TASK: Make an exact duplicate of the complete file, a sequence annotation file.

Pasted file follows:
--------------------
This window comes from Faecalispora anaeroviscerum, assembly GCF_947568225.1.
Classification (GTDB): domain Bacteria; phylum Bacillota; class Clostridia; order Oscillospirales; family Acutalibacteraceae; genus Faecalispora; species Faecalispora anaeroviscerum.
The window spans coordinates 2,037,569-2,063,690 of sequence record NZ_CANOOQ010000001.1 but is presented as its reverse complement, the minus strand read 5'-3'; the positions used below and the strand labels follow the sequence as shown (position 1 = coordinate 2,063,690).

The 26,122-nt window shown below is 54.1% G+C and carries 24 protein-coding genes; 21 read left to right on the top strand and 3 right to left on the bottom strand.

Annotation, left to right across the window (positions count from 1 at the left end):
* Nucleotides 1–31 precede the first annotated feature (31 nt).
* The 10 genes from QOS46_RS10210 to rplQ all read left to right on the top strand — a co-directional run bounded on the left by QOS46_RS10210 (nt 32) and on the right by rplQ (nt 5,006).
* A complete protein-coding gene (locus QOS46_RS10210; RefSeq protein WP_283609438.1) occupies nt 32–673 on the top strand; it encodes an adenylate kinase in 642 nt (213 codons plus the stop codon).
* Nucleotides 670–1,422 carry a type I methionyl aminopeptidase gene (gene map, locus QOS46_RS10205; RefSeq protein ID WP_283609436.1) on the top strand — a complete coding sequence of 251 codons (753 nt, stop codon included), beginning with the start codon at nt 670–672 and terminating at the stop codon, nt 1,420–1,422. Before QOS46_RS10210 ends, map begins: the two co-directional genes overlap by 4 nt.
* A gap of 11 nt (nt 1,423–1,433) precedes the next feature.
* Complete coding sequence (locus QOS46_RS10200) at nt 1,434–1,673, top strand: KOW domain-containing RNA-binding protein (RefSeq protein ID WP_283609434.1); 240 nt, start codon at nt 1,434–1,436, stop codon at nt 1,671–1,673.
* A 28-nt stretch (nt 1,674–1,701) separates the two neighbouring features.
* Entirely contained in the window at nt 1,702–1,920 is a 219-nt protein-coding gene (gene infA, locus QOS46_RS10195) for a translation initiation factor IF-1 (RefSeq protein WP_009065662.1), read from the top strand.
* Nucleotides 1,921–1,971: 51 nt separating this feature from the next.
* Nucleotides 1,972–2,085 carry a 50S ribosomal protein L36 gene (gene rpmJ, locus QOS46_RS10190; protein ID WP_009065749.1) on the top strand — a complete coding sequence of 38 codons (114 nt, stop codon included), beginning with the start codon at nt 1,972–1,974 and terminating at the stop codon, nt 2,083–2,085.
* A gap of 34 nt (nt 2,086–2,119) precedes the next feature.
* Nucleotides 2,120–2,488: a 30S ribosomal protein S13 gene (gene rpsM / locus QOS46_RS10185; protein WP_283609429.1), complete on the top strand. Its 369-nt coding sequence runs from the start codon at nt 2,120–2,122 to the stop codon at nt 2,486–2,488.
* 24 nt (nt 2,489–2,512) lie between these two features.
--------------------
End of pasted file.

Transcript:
This window comes from Faecalispora anaeroviscerum, assembly GCF_947568225.1.
Classification (GTDB): domain Bacteria; phylum Bacillota; class Clostridia; order Oscillospirales; family Acutalibacteraceae; genus Faecalispora; species Faecalispora anaeroviscerum.
The window spans coordinates 2,037,569-2,063,690 of sequence record NZ_CANOOQ010000001.1 but is presented as its reverse complement, the minus strand read 5'-3'; the positions used below and the strand labels follow the sequence as shown (position 1 = coordinate 2,063,690).

The 26,122-nt window shown below is 54.1% G+C and carries 24 protein-coding genes; 21 read left to right on the top strand and 3 right to left on the bottom strand.

Annotation, left to right across the window (positions count from 1 at the left end):
* Nucleotides 1–31 precede the first annotated feature (31 nt).
* The 10 genes from QOS46_RS10210 to rplQ all read left to right on the top strand — a co-directional run bounded on the left by QOS46_RS10210 (nt 32) and on the right by rplQ (nt 5,006).
* A complete protein-coding gene (locus QOS46_RS10210; RefSeq protein WP_283609438.1) occupies nt 32–673 on the top strand; it encodes an adenylate kinase in 642 nt (213 codons plus the stop codon).
* Nucleotides 670–1,422 carry a type I methionyl aminopeptidase gene (gene map, locus QOS46_RS10205; RefSeq protein ID WP_283609436.1) on the top strand — a complete coding sequence of 251 codons (753 nt, stop codon included), beginning with the start codon at nt 670–672 and terminating at the stop codon, nt 1,420–1,422. Before QOS46_RS10210 ends, map begins: the two co-directional genes overlap by 4 nt.
* A gap of 11 nt (nt 1,423–1,433) precedes the next feature.
* Complete coding sequence (locus QOS46_RS10200) at nt 1,434–1,673, top strand: KOW domain-containing RNA-binding protein (RefSeq protein ID WP_283609434.1); 240 nt, start codon at nt 1,434–1,436, stop codon at nt 1,671–1,673.
* A 28-nt stretch (nt 1,674–1,701) separates the two neighbouring features.
* Entirely contained in the window at nt 1,702–1,920 is a 219-nt protein-coding gene (gene infA, locus QOS46_RS10195) for a translation initiation factor IF-1 (RefSeq protein WP_009065662.1), read from the top strand.
* Nucleotides 1,921–1,971: 51 nt separating this feature from the next.
* Nucleotides 1,972–2,085 carry a 50S ribosomal protein L36 gene (gene rpmJ, locus QOS46_RS10190; protein ID WP_009065749.1) on the top strand — a complete coding sequence of 38 codons (114 nt, stop codon included), beginning with the start codon at nt 1,972–1,974 and terminating at the stop codon, nt 2,083–2,085.
* A gap of 34 nt (nt 2,086–2,119) precedes the next feature.
* Nucleotides 2,120–2,488: a 30S ribosomal protein S13 gene (gene rpsM / locus QOS46_RS10185; protein WP_283609429.1), complete on the top strand. Its 369-nt coding sequence runs from the start codon at nt 2,120–2,122 to the stop codon at nt 2,486–2,488.
* 24 nt (nt 2,489–2,512) lie between these two features.